Slashdot only allows anonymous users to post 10 times per day (more or less, depending on moderation). A user from your IP has already shared his or her thoughts with us that many times. Take a breather, and come back and see us in 24 hours or so. If you think this is unfair....... pretend somebody cares

Who to trust more? (1)

Anonymous Coward | about 6 months ago | (#46081329)

American NSA or Chinese NSA. Hmmm.... *ponders*

Yeah thanks (2, Insightful)

Anonymous Coward | about 6 months ago | (#46082875)

But I think I'll stick with the search engine that allows people to search for Tiananmen Square.

wikileaks exposed the "massacre" as a total fraud (0)

Anonymous Coward | about 6 months ago | (#46088421)

more police died than protestors in that riot...

So we can choose what government will spy on us (1)

Anonymous Coward | about 6 months ago | (#46083337)

Should I choose being spied by the Chinese or US governments? Hey, I can have BOTH, now!

Crap (0)

Anonymous Coward | about 6 months ago | (#46083857)

Yet more Baidu spiders to block on my websites.

Well (0)

Anonymous Coward | about 6 months ago | (#46085515)

Good for competition. But China shields its companies way too much from competition. Bing is struggling to compete with Google, and MS has tons of experience, incredibly well paid engineers, and PHDs at its disposal. Baidu is going to go anywhere fast, nor is China's homegrown smartphone OS, nor is Alibaba going to be taking over from Amazon soon. From all I've seen of residents in China these businesses have little to nothing on their American counterparts. Probably because they have a relative monopoly in their "home" while Amazon and Google actually need to compete with everyone else everywhere else in the world.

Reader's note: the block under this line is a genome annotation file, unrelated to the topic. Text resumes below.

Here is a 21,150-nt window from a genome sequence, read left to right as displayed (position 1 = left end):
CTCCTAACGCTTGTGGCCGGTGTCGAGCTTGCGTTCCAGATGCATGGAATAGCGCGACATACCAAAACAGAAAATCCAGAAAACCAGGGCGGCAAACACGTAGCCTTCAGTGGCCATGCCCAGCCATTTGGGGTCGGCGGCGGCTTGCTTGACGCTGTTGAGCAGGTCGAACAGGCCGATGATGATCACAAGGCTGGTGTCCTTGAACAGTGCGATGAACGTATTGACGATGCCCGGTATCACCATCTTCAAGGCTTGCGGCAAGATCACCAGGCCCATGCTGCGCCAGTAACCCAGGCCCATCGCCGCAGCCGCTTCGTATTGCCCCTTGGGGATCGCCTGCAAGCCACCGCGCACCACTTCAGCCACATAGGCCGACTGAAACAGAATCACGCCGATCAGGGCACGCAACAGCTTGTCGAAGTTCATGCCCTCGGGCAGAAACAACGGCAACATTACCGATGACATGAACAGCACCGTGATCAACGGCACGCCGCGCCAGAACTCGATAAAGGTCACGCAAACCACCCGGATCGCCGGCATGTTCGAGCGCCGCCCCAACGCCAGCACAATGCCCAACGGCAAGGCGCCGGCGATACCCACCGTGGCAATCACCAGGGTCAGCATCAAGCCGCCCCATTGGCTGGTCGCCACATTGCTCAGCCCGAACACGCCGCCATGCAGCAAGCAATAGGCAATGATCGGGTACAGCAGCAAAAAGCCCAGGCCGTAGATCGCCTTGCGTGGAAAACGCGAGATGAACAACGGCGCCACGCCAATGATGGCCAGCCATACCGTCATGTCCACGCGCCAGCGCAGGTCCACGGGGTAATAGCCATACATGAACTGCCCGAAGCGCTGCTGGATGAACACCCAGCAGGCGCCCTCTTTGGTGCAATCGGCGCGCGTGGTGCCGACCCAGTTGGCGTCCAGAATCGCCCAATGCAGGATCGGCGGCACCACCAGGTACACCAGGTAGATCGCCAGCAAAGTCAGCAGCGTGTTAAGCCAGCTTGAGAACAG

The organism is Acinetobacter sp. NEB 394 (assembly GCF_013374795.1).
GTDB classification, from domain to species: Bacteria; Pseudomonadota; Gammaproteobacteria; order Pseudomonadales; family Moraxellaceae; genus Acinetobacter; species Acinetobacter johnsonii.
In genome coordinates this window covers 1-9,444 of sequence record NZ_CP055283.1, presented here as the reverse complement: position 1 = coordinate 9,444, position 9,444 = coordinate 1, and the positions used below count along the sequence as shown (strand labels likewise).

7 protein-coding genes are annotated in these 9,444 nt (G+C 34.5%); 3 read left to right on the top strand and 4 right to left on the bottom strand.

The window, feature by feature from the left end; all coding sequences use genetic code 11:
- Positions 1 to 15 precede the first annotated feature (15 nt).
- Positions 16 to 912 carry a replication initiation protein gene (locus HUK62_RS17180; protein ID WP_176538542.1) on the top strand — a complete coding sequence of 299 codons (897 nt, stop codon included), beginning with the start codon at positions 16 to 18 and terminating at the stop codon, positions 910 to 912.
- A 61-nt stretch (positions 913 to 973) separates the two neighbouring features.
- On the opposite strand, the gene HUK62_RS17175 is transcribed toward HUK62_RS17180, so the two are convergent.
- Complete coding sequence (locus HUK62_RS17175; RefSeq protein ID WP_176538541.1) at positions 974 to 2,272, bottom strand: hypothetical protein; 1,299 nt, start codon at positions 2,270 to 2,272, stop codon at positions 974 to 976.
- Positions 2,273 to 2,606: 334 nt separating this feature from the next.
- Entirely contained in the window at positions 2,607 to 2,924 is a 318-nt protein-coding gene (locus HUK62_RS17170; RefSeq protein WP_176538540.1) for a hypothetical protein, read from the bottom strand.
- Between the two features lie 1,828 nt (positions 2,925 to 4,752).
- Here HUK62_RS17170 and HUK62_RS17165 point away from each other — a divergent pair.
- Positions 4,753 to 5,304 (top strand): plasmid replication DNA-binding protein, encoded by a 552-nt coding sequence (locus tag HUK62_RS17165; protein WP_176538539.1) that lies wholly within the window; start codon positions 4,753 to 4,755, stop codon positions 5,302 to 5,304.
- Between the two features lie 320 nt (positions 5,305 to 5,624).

China would do well to stop its ridiculous policies of protectionism, or the only thing it will ever get is fungible products like materials and manufacturing.

Warning (0)

Anonymous Coward | about 6 months ago | (#46089405)

I still remember the good days before Baidu, that Google can be directly accessed without any trouble, that was around year 2000.

Then there's Baidu, but as a newbie it barely had any market share.

How Baidu gained market share in China in its early days?

In the free world there's so much information that become so easy to access because of Google, including information that Baidu knows the Chinese government wouldn't want the general people to access.

And Baidu finally did it. Some officials started to worry about Google, since then Chinese government became well known for its cencorship and the f*cking GFW. And the Chinese part of the internet became a intranet like network, in which Baidu got its advantage in China.

I still remember the first time Google got started to be wierdly redirecting to local search providers, including Baidu. And it happened many times, which 'helped' people to start using Baidu, and Google gets less and less usable because of GFW.

Nowadays, Baidu is infamous for its misleading search results that linking to fraud sites, and blacklisting websites to force them to pay.

And there're many people like me to try all kinds of ways to access Google and avoid Baidu. You've been warned.